The first time I ever met a German, I slept with her, or rather - next to her. I had no choice. I was 18 years old and trapped on a chilly mountaintop on the island of Crete. With me was a Geordie chap my age named Alex, whom I met on the ferry over. We missed the last bus descending to the valley and ended up building a campfire not far from two blond girls who were putting up a tent.
Finally we amassed the courage, invited them to sit by our fire and in return received an invitation to sleep the night in their tent. The chill was intensifying as we entered, they saved our lives, no less. I lay by the chubby one, careful not to disrespect my hostess despite the narrow space. She giggled through the night in her sleep, as sweet a person as I've ever known.
Hitler came up the next morning, as we all descended into the gorge of Samaria. I think I brought him up. I've been bringing him up since when meeting Germans, an act that simultaneously breaks and forms the ice. Ultimately, young Germans and young Israelis are like-minded about history, although I did find a few of my German friends to be undereducated about it. I would use German terms such as "Einsatzgruppen" (SS death squads, responsible for systematic massacres) and notice a raised brow. My teachers taught it, theirs didn't.
Then again, you speak to young Israelis about the massacre of Kafar Qasem, inspired by the same Einsatzgruppen, and recieve a similar raised brow. We never like to look at our own faults, but we do like to look at the faults of others and in that Germany is an underprevilaged nation. While all of Europe is taking the case of the Palestinians and faces Israel with hard questions, the Germans are forced to go easy on us. No one likes to have "Look who's talking" thrown in their faces.
This isn't a new story, of course. I heard that journalists who get a job with "Bild", Europe's most succesful tabloid, published in Berlin, must sign a form stating they will never write anything critical of Israel. These days, as international media screams in joyful rage, Bild journalists must be tearing their hair out much of the time.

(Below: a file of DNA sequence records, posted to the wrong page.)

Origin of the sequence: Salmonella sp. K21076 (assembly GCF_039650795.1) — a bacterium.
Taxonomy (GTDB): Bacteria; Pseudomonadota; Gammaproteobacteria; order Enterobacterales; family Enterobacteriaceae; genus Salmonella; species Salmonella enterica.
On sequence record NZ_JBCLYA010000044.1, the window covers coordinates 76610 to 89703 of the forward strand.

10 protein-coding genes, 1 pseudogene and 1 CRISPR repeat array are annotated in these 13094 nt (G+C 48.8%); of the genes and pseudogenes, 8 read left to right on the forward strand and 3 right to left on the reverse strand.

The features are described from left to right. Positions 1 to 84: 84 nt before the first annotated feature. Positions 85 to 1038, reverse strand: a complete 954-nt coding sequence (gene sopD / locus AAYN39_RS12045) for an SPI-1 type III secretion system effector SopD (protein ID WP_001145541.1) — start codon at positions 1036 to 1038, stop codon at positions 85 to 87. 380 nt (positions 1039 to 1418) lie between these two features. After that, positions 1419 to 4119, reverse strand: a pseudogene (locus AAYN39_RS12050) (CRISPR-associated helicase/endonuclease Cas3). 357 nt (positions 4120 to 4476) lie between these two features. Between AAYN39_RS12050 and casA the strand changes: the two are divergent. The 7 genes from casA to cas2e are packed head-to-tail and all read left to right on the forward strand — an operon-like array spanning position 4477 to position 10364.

The Bild is unhelpful, but in general the German media's dillema is a good thing. Bereft of the mandate to be unreasonable, it must be mature in its treatment of Israel. Those who read my blog regularly know exactly how much I encourage criticism of Israel, but if it isn't fair it's not pragmatic. Germany is a country that can produce mature, helpful criticism at this time, and I hope it picks up the glove and does so.
Not only the press is influential. Last night I had an astounding theatrical experience. Frankfurt's Mousonturm theatre brought to Tel-Aviv it's production of "My First Sony", a theatrical interpertation of a Hebrew novel by Benny Barbash. The director, Stephane Bittoun, is German-Jewish. He staged a terrificaly subtle presentation of one Israeli family's decomposition, one that is so humorous and elegant one doesn't quite understand how come it moves us to tears. This is the greatness of German theatre since Brecht. It does not seek to emulate life, thus it is life.
All the family's misadventures are recorded by one of the children on a primitive tape recorder. The entire play is a record of things that have been, which is what our present is due to become. Bittoun's all German crew treat Israel's enormously complex present with a mix of courage and elegance. Everything is there, the settlements, the Einsatzgruppen, the emotionality of being Israeli.
Itka and I were standing outside the Kameri theatre, wiping tears from our eyes. "My First Sony" was a promise. There's a culture besides our own that shares our history and has the capacity to contribute to our future. It's endowed with the sensativity to see what's happening here and the responsibility to treat it tastefully, carefully, maturely. I wouldn't expect much from "Bild", but other Berliners can be true allies to all of us here, Israelis and Palestinians alike.
I take that promise seriously and am glad for it. Hence, I will be rooting for Germany on Sunday as it faces England at the world cup. Somewhere out there, my kind German host from that Cretan mountaintop will be cheering along.
(Image on top is of my dear friends in Berlin-Neukölln, twin city to Bat-Yam, Israel.)